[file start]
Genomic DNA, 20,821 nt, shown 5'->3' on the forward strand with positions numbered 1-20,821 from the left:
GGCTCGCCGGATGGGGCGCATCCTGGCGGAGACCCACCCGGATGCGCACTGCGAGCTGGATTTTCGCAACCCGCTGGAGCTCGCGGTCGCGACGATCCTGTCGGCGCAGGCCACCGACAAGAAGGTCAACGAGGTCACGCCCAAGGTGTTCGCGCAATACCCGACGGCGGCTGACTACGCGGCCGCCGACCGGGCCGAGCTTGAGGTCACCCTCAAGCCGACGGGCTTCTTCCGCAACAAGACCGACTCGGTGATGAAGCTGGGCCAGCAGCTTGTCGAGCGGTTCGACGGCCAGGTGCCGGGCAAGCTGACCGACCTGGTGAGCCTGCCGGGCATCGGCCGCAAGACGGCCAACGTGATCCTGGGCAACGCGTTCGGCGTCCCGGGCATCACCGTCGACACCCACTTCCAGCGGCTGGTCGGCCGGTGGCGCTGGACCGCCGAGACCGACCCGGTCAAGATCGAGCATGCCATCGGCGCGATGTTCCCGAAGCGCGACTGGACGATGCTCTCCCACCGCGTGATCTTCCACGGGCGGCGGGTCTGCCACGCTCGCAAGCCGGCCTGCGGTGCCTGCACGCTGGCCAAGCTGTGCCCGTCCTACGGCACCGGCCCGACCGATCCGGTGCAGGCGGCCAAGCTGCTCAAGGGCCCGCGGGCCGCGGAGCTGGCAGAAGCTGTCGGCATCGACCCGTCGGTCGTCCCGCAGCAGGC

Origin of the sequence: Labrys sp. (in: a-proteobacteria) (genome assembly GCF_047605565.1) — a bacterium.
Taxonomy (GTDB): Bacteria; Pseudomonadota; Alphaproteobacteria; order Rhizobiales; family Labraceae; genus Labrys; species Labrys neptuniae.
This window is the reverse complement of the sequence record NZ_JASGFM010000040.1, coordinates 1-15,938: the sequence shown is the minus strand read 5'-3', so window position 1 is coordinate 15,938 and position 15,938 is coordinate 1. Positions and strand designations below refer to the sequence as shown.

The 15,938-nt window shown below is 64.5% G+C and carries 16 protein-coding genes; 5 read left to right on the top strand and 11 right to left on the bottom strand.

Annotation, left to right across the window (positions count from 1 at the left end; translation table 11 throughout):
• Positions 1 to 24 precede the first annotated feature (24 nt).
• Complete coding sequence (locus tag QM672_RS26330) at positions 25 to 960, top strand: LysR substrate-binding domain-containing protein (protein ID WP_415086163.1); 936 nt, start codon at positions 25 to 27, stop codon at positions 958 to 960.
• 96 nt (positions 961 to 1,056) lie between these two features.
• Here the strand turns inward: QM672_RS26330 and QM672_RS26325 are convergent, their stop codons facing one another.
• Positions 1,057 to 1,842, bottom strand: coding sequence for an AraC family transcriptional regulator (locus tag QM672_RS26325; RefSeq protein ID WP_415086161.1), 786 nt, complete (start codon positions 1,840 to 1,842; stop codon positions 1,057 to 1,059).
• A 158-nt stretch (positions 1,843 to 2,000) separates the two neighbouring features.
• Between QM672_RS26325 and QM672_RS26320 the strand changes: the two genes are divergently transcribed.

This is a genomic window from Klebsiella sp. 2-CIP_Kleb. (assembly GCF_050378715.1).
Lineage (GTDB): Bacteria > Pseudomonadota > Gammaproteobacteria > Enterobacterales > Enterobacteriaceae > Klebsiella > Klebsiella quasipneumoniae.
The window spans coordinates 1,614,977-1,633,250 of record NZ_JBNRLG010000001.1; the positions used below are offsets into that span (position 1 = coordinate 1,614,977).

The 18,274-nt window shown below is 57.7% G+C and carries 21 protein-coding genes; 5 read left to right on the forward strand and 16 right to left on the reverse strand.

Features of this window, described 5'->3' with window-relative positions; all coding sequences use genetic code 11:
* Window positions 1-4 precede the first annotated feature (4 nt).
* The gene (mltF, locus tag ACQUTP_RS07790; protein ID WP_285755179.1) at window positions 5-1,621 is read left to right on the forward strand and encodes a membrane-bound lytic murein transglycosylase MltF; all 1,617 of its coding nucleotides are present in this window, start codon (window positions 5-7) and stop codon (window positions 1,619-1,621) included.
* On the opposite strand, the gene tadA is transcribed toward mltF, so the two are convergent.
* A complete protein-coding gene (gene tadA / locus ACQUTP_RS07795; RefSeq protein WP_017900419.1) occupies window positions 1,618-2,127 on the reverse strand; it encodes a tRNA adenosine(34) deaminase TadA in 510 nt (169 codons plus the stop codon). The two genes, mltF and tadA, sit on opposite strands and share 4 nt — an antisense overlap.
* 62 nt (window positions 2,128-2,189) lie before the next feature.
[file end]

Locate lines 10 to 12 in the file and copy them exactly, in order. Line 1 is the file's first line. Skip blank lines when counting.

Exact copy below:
• 96 nt (positions 961 to 1,056) lie between these two features.
• Here the strand turns inward: QM672_RS26330 and QM672_RS26325 are convergent, their stop codons facing one another.
• Positions 1,057 to 1,842, bottom strand: coding sequence for an AraC family transcriptional regulator (locus tag QM672_RS26325; RefSeq protein ID WP_415086161.1), 786 nt, complete (start codon positions 1,840 to 1,842; stop codon positions 1,057 to 1,059).